“The bullying,” he said, looking away.  Bullying?  I was surprised for a moment that this particular student was curious about bullying–he was a popular kid.  He drove a cool car, had a boisterous and charismatic personality, and had a trail of lovesick girls whose eyes followed his every move.  But then my surprise faded–all high school students, no matter how popular, confident, or smart they seem, struggle with their peers’ meanness.

I had to decide–what do I teach into here?  This student as a reader, or as a vulnerable teen?  I am no longer his teacher–so I don’t have to teach him as a reader, right?

Wrong.  I chose to treat this as a reading conference…but in doing so, I knew I was giving this student the tools to deal with the issue of bullying.

411MJMpTseL._SY344_BO1,204,203,200_I began to suggest alternate books about bullying, and I promised him that I’d set Winger aside for him when it was returned.  He ended up leaving with Thirteen Reasons Why, but I also suggested Nineteen MinutesYaqui Delgado Wants to Kick Your Ass, Simon vs. the Homo Sapiens Agenda, The Truth About Alice, Speak, Wonder, Aristotle and Dante Discover the Universe, and By the Time You Read This, I’ll Be Dead. 

I knew that when that student finished Thirteen Reasons Why, he’d be back.  I knew that I could guide him toward more books about this issue he was curious about, and that our future conferences could help him climb a reading ladder about bullying.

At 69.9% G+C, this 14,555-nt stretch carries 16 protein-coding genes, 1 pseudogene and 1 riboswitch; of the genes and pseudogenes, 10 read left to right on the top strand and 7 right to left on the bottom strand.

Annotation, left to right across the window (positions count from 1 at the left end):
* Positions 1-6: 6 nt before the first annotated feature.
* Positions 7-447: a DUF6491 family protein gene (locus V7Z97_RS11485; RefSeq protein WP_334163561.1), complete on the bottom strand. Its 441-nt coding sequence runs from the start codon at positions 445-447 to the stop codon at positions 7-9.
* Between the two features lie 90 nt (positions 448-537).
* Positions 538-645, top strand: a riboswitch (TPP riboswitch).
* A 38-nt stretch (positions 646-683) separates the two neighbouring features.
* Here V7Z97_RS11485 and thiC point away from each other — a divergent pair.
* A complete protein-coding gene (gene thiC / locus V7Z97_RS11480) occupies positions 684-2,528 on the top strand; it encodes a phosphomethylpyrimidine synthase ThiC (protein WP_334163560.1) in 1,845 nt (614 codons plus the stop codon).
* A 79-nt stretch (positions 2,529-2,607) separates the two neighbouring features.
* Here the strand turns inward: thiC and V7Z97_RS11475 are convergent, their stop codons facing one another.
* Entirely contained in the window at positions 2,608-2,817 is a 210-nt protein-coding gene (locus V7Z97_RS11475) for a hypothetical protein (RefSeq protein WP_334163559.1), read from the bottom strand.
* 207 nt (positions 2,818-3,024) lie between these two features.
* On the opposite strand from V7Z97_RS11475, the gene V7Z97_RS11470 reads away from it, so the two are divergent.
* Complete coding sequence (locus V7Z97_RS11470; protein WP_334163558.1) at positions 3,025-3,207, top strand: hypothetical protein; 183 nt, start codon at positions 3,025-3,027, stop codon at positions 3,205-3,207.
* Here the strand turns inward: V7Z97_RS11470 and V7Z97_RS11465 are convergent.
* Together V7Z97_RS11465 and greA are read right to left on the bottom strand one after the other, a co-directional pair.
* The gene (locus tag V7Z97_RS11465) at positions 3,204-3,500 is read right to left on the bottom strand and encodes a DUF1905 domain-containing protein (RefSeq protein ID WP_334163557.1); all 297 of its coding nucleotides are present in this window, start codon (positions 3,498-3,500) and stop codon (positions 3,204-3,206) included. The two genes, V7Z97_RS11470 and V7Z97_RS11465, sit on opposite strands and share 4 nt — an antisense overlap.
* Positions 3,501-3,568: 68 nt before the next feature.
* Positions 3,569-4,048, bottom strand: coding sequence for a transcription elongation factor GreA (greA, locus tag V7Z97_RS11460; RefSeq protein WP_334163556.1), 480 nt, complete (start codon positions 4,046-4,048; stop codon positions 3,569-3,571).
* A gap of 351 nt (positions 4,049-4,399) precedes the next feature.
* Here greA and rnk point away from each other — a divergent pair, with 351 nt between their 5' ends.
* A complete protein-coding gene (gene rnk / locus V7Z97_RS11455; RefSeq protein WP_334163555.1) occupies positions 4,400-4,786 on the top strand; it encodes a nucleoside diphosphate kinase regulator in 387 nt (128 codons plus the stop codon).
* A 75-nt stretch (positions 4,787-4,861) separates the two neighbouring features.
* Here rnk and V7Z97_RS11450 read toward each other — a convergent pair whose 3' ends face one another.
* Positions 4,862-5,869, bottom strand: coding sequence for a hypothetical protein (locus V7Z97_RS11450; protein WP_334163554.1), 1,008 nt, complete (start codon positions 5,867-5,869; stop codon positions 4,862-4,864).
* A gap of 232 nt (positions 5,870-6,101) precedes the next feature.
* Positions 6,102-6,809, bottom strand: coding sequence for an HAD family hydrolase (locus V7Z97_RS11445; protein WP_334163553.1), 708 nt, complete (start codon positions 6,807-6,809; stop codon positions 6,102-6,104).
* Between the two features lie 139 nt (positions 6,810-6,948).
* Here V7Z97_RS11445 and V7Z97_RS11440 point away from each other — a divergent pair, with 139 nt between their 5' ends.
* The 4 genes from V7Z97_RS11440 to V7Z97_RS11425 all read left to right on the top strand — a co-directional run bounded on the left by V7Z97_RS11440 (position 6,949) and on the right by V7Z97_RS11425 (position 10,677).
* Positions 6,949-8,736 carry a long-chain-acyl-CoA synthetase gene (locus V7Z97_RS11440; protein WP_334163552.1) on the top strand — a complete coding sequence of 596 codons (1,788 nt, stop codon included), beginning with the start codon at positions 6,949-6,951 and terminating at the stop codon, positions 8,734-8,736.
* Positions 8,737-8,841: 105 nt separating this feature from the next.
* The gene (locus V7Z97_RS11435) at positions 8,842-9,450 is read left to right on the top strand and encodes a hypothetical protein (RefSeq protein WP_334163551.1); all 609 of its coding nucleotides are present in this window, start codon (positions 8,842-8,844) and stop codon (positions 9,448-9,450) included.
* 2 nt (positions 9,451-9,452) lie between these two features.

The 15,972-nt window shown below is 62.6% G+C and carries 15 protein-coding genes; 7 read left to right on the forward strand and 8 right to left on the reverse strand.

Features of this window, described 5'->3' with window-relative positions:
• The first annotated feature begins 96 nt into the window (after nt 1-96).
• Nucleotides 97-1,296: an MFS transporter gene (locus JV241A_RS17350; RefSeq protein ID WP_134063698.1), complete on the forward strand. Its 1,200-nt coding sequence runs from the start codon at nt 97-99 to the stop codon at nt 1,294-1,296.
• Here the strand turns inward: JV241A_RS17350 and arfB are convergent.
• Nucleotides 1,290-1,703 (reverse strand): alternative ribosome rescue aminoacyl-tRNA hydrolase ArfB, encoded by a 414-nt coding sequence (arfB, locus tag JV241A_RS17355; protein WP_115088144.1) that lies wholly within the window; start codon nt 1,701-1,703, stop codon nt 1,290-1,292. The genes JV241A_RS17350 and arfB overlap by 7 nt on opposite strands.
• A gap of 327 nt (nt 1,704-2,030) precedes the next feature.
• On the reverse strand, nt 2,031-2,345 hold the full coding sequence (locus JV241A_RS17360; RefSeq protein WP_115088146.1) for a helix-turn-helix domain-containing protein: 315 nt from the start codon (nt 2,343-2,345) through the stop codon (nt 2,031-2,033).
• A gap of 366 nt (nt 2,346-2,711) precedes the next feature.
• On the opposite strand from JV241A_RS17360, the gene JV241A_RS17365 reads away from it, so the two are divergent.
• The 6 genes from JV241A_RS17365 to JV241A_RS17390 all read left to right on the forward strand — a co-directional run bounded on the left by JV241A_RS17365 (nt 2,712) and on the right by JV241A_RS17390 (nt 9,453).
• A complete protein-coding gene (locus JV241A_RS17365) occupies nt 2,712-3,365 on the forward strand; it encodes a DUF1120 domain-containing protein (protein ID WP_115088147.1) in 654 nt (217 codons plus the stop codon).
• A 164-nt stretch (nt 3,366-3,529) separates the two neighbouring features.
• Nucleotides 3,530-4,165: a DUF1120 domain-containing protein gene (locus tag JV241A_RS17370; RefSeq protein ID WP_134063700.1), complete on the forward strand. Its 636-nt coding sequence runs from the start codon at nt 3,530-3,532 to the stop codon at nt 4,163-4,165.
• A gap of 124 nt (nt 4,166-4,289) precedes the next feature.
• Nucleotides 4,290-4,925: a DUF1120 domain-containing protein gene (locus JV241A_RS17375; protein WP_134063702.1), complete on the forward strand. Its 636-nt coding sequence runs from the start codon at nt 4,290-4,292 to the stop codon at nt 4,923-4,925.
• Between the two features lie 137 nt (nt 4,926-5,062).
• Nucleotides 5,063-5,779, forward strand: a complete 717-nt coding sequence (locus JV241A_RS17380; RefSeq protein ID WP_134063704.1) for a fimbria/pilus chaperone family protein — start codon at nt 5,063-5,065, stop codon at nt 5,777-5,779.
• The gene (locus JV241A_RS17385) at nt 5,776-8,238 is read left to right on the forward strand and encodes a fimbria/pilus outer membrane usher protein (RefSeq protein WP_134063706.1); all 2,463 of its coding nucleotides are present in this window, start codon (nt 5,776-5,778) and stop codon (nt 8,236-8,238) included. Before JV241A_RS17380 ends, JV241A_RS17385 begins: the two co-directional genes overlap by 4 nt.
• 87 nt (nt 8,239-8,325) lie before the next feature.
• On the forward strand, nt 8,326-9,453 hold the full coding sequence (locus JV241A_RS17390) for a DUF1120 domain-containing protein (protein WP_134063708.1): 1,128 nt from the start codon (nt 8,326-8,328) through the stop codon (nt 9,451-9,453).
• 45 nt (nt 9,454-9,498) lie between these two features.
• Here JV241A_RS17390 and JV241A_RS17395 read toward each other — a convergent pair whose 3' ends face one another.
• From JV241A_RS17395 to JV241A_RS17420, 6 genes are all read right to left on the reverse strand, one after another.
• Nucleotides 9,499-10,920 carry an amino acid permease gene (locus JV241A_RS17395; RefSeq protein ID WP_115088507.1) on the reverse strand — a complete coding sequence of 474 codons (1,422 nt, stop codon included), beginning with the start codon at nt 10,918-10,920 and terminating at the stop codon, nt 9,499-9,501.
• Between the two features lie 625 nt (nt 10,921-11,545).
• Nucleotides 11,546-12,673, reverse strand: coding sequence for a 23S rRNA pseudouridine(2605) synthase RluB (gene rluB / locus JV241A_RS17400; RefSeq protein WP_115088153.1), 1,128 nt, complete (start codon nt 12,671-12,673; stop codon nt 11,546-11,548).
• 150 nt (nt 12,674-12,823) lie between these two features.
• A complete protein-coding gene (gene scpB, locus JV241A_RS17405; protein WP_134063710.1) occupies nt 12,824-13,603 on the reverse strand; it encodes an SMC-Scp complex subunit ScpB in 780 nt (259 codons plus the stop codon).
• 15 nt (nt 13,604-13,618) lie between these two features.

“Reading ladders take students from one level of reading to the next logical level…We can help them stretch as readers by showing them books that mirror what they already like but that…will challenge them more,” says Teri Lesesne in Reading Ladders.  By continuing to guide this student toward more complex books about the same issue, not only would I be helping him to grow as a reader, I would be offering him more titles that could help shed more light on the difficult issue of bullying.

Penny Kittle is fond of saying “reading saves lives.”  My own classroom library is emblazoned with the quote “We read to know that we are not alone.”  This student was seeking salvation, solace, and information in books.  He wanted to know that he wasn’t the only one feeling the way he felt, and he hoped to find a story that showed him a triumph over bullying was possible.  That he sought this guidance in a library shows the power of teaching readers…not books.

Building My Library Around My Students

My first time at NCTE, I played supermarket sweep alongside the other teachers. I didn’t have one of those grandma-rolling-carts to gather my goods in, but the victory was still sweet as I tossed book after book into my free bags. But lo and behold, as I returned home with my goods, I realized that some of the books were middle grade, a tad too young looking to impress my high schoolers, while others were sequels to books I didn’t own. My humble pile was quickly halved as I weeded out and gave away the books that just wouldn’t fit into my classroom library.